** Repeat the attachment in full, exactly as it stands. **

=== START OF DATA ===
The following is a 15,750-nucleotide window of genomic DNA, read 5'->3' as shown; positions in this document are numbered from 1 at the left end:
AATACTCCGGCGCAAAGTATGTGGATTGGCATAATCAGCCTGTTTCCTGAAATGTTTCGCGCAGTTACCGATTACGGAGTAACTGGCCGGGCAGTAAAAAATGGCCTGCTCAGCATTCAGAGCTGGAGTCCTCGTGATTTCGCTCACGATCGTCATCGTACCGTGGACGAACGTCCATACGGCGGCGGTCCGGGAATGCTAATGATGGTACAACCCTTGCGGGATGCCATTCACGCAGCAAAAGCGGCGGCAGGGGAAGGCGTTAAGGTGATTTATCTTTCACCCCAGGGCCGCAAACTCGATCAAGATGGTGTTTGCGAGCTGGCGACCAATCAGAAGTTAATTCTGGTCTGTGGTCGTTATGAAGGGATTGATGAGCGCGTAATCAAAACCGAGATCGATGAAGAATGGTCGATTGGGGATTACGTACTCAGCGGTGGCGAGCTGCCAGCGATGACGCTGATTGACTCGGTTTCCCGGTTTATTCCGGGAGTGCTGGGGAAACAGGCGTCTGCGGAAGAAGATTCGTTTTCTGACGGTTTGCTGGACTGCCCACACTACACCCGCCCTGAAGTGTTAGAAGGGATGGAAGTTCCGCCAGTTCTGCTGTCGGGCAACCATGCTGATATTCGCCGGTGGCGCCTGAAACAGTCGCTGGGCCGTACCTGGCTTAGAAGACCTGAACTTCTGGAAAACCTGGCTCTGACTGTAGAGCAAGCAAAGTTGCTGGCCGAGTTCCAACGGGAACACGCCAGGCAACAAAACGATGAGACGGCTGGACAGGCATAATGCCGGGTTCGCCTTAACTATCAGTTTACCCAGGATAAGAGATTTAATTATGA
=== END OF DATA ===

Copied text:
The following is a 15,750-nucleotide window of genomic DNA, read 5'->3' as shown; positions in this document are numbered from 1 at the left end:
AATACTCCGGCGCAAAGTATGTGGATTGGCATAATCAGCCTGTTTCCTGAAATGTTTCGCGCAGTTACCGATTACGGAGTAACTGGCCGGGCAGTAAAAAATGGCCTGCTCAGCATTCAGAGCTGGAGTCCTCGTGATTTCGCTCACGATCGTCATCGTACCGTGGACGAACGTCCATACGGCGGCGGTCCGGGAATGCTAATGATGGTACAACCCTTGCGGGATGCCATTCACGCAGCAAAAGCGGCGGCAGGGGAAGGCGTTAAGGTGATTTATCTTTCACCCCAGGGCCGCAAACTCGATCAAGATGGTGTTTGCGAGCTGGCGACCAATCAGAAGTTAATTCTGGTCTGTGGTCGTTATGAAGGGATTGATGAGCGCGTAATCAAAACCGAGATCGATGAAGAATGGTCGATTGGGGATTACGTACTCAGCGGTGGCGAGCTGCCAGCGATGACGCTGATTGACTCGGTTTCCCGGTTTATTCCGGGAGTGCTGGGGAAACAGGCGTCTGCGGAAGAAGATTCGTTTTCTGACGGTTTGCTGGACTGCCCACACTACACCCGCCCTGAAGTGTTAGAAGGGATGGAAGTTCCGCCAGTTCTGCTGTCGGGCAACCATGCTGATATTCGCCGGTGGCGCCTGAAACAGTCGCTGGGCCGTACCTGGCTTAGAAGACCTGAACTTCTGGAAAACCTGGCTCTGACTGTAGAGCAAGCAAAGTTGCTGGCCGAGTTCCAACGGGAACACGCCAGGCAACAAAACGATGAGACGGCTGGACAGGCATAATGCCGGGTTCGCCTTAACTATCAGTTTACCCAGGATAAGAGATTTAATTATGA